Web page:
Big new plans for Chicago’s old main post office
Bill Davies, the secretive British investor who wants to redevelop the old Chicago Main Post Office, is making a new bid for credibility with revised plans for the massive building that straddles Congress Parkway.
His latest proposal, which got its first airing at a community meeting Tuesday night, calls for making the federally landmarked building a mostly residential and parking complex and the centerpiece for surrounding hotel rooms, stores and offices.
Davies has hired Chicago architect Joseph Antunovich of Antunovich Associates to craft the plans for a first phase of 5.2 million square feet, more than what’s in Willis Tower. It would include a 1,000-foot-tall building east of the post office, and a later phase envisions a tower that would top Willis in height.
Antunovich said his version, downsized compared with another architect’s renderings two years ago, are designed to convince city officials to grant zoning entitlements. With that legal clearance, Davies then hopes to attract international investors, Antunovich said.
“This sets the canvas for a superior project,” he said. Asked about Davies’ ability of carry it off, he said, “He has interest from a number of investors in the first phase. It all becomes a matter of getting the entitlements from the city.”
Antunovich is at least the third architect Davies has hired for the project since he gained control of the property in 2009. City officials privately have expressed their impatience over Davies’ lack of progress with the vast post office, sometimes called Chicago’s “incredible hulk.”
An earlier plan nearly hid the building in a cluster of skyscrapers. Antunovich, however, has proposed adding floors to the post office, increasing the cavernous interior space that others proposed to partially raze.
The scale would suit a casino, should the state Legislature ever grant a license to Chicago. The building is big enough for all the parking, tables and slot machines a gambler could imagine, and it needs a huge anchor to draw people into what’s now a neglected quadrant of downtown.
Antunovich would say little about the prospect for a casino. Davies’ representatives in the past have said the project was not being designed with a casino in mind.
Ald. Daniel Solis (25th) said a casino makes sense for the site. The property is within the redrawn version of Solis’ ward and his support is crucial for the zoning change.
“I think a casino is a possibility because of all the public transportation that’s available at the site,” Solis said.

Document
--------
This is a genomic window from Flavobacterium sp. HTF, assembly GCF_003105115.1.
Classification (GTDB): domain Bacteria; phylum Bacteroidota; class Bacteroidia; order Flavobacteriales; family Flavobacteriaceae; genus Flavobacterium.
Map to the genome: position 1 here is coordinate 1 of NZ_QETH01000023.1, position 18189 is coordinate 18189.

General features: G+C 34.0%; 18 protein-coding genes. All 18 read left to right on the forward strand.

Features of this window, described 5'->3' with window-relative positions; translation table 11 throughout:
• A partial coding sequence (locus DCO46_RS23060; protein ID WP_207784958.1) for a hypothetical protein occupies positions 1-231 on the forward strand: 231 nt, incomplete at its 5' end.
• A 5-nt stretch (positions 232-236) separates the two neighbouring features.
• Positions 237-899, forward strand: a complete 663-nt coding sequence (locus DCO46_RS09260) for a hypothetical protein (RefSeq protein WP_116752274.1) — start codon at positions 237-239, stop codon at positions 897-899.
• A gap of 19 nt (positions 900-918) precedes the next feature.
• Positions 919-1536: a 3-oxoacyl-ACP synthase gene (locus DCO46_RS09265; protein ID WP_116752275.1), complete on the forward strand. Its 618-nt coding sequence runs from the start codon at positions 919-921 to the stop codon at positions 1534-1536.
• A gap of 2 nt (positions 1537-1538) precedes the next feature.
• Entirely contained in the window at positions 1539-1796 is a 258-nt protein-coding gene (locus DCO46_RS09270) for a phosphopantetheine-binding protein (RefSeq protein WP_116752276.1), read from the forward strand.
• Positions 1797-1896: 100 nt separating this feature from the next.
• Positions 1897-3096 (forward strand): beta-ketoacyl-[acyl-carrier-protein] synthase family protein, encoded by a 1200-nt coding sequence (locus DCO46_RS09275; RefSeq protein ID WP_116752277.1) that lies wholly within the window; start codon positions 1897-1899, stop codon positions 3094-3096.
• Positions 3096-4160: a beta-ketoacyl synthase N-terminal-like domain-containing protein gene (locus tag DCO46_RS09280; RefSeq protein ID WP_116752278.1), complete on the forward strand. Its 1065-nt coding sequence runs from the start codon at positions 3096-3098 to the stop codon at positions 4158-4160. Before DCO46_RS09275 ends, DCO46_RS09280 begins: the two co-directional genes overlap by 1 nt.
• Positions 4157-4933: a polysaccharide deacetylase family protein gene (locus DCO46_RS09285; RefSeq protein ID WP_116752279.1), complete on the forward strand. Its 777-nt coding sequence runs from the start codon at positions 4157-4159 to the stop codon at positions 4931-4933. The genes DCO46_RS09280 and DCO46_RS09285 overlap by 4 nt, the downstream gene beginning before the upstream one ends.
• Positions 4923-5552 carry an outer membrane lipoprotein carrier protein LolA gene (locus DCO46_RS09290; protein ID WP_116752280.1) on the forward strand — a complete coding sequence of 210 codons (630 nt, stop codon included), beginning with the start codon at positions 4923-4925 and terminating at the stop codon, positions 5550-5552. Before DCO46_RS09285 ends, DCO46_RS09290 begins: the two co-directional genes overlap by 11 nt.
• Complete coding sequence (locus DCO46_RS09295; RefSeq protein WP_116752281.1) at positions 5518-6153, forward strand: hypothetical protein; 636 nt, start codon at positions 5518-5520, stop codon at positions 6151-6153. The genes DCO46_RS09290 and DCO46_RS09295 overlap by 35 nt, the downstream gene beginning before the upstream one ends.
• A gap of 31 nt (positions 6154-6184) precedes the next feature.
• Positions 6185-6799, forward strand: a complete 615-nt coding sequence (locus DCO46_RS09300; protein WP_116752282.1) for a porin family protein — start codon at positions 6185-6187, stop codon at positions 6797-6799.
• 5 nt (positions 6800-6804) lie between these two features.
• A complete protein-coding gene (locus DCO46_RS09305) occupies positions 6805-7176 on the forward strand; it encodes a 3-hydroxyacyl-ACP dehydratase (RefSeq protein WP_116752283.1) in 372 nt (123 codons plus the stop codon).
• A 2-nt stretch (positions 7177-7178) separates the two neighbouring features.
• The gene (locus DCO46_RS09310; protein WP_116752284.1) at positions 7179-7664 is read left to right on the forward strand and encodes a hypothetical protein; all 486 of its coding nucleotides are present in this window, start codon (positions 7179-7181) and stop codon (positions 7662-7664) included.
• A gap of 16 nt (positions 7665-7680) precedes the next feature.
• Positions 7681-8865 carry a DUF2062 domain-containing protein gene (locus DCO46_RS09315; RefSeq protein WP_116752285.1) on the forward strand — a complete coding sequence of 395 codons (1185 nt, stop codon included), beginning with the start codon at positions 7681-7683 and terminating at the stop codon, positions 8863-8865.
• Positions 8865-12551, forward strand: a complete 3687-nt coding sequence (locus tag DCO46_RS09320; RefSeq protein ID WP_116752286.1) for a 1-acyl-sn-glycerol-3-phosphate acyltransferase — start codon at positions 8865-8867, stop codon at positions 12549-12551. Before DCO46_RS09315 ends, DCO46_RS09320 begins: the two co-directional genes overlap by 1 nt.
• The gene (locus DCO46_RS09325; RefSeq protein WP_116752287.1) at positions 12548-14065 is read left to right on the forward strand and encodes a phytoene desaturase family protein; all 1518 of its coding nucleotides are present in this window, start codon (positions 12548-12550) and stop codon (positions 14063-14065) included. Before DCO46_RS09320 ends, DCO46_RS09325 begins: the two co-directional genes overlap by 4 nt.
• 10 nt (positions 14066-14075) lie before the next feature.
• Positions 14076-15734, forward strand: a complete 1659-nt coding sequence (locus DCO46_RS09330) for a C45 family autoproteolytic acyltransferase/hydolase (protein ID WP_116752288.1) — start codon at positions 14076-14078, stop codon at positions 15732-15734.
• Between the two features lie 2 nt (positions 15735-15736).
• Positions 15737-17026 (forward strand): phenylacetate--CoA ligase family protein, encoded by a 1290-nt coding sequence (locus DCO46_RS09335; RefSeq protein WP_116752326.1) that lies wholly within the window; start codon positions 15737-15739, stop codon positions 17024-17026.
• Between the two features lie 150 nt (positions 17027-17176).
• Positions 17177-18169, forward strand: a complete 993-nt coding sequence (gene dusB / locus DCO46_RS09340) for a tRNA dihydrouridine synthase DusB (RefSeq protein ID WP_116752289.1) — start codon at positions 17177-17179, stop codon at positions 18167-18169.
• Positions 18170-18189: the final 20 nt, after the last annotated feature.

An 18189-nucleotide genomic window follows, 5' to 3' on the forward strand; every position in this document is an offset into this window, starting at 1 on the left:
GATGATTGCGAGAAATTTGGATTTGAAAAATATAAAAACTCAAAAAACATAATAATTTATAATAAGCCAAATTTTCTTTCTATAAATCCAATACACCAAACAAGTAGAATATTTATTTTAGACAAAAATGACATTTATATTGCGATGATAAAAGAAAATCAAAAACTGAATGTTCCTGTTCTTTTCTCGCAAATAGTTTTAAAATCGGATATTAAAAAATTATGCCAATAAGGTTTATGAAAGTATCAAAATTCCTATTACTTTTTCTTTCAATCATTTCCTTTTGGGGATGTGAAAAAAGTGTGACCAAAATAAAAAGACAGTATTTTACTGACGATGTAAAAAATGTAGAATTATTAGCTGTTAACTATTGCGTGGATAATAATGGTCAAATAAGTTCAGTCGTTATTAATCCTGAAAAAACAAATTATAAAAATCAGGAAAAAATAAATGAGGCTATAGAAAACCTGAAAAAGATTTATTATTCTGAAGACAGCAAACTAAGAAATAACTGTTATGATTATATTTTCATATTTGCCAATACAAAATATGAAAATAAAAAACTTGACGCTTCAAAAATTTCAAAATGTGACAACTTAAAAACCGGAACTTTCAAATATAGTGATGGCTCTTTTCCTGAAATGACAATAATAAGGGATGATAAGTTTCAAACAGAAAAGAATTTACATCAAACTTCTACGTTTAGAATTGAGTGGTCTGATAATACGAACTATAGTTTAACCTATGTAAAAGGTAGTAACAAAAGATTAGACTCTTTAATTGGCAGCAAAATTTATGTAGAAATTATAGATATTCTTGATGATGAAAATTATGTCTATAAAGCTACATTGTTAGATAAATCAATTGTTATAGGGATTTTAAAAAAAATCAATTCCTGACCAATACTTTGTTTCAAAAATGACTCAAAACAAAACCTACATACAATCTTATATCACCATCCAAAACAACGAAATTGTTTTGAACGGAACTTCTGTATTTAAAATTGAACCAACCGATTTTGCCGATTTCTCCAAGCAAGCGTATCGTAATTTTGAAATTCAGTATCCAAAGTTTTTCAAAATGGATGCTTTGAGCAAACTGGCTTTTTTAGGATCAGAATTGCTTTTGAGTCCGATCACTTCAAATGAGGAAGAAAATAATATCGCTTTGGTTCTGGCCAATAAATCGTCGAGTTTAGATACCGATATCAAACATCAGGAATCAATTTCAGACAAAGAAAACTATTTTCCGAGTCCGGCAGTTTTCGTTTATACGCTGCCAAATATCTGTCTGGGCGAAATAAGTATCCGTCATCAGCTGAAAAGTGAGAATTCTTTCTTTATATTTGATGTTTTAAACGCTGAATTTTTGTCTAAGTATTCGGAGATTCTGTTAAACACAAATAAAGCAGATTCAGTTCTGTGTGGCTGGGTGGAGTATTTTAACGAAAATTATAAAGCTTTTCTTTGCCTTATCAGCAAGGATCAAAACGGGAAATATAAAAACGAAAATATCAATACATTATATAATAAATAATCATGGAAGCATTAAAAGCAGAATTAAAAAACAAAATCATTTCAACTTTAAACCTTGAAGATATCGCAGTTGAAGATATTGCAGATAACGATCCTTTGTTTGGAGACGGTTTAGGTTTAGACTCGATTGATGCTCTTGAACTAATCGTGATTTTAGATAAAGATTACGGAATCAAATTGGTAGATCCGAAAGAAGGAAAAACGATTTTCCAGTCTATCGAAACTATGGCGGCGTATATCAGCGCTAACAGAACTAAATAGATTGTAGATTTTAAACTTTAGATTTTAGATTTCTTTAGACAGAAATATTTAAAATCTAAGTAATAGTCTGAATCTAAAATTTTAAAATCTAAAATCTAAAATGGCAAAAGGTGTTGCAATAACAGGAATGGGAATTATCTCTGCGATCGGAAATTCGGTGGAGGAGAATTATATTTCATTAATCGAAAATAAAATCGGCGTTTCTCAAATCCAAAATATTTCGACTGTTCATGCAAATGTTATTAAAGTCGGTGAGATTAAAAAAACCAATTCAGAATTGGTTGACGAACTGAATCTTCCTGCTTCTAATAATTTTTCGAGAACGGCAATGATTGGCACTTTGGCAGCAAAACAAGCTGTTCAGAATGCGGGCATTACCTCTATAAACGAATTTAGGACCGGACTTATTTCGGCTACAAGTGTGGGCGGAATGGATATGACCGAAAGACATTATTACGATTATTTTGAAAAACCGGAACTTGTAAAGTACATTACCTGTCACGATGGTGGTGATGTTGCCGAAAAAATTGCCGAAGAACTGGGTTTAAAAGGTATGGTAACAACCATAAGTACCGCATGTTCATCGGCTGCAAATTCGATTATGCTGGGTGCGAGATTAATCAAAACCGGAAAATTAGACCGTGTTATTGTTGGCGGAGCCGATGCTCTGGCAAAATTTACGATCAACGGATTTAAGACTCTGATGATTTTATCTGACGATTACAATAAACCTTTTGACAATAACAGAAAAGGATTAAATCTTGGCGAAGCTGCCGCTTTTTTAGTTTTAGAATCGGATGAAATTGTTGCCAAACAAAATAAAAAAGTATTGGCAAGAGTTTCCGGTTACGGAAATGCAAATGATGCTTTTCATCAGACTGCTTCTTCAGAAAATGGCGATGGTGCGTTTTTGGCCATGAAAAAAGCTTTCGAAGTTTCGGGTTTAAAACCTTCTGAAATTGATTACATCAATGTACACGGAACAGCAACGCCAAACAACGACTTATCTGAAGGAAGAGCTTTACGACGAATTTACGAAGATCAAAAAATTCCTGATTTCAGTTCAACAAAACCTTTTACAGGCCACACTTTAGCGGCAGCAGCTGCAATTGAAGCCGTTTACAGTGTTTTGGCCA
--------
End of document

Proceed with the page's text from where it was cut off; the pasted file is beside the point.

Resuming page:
The post office, 433 W Van Buren, sits alongside the Chicago River and over Amtrak and Metra tracks. It’s a well-known landmark for travelers on the Eisenhower Expressway.
Solis said he has an open mind about the project and Davies, who has a mixed record as a property investor and developer in his native England. “I am impressed by the people he has surrounded himself with,” the alderman said. Davies could not be reached.
Antunovich has designed condo high-rises, but is also known for community planning and historic preservation, including his work on downtown’s Reliance Building. Others on the project include engineering firm Thornton Tomasetti and zoning attorney Jack George, onetime law partner of former Mayor Richard Daley’s brother.
A spokesman for the city’s Department of Housing and Economic Development, which handles zoning, declined to comment.
In broad outlines, the Davies plan calls for 2,900 rental housing units; 800,000 square feet for stores; 525,000 square feet of office space; 320 hotel rooms and 5,700 parking spaces, all in the first phase. Antunovich estimated the cost at $1.2 billion.
He said the property is well-situated to become a shopping hub. “The whole area is growing. It’s a great area. It is expanding all the way over to UIC [University of Illinois at Chicago] and the medical center,” he said.
Antunovich added, “We believe we could become a neighborhood shopping destination for the people two, three, four miles all the way around us.”
Davies owns land west of the post office that includes a Holiday Inn. His proposal would replace the hotel with a parking garage in the first phase, with a high-rise being added later.
A third tower, potentially 2,000 feet tall, is in a later phase east of the post office and south of Congress.
The post office has been empty since 1996. With an impressive lobby and floors stretching two city blocks, it’s a monument to the days when Sears and Montgomery Ward made Chicago the mail-order capital of the country.